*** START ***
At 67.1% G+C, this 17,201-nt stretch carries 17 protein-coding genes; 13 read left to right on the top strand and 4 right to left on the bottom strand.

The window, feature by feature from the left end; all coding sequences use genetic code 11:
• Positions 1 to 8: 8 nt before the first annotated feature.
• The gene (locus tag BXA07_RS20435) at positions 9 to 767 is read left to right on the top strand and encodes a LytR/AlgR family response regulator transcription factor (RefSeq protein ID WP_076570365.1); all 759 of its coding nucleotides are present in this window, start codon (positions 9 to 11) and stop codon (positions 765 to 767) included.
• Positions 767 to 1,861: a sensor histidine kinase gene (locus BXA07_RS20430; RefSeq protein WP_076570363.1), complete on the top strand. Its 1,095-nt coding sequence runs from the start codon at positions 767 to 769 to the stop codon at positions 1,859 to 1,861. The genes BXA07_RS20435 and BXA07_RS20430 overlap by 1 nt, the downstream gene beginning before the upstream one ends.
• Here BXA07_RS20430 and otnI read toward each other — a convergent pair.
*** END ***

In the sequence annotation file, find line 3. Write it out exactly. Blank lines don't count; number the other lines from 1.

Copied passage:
• Positions 1 to 8: 8 nt before the first annotated feature.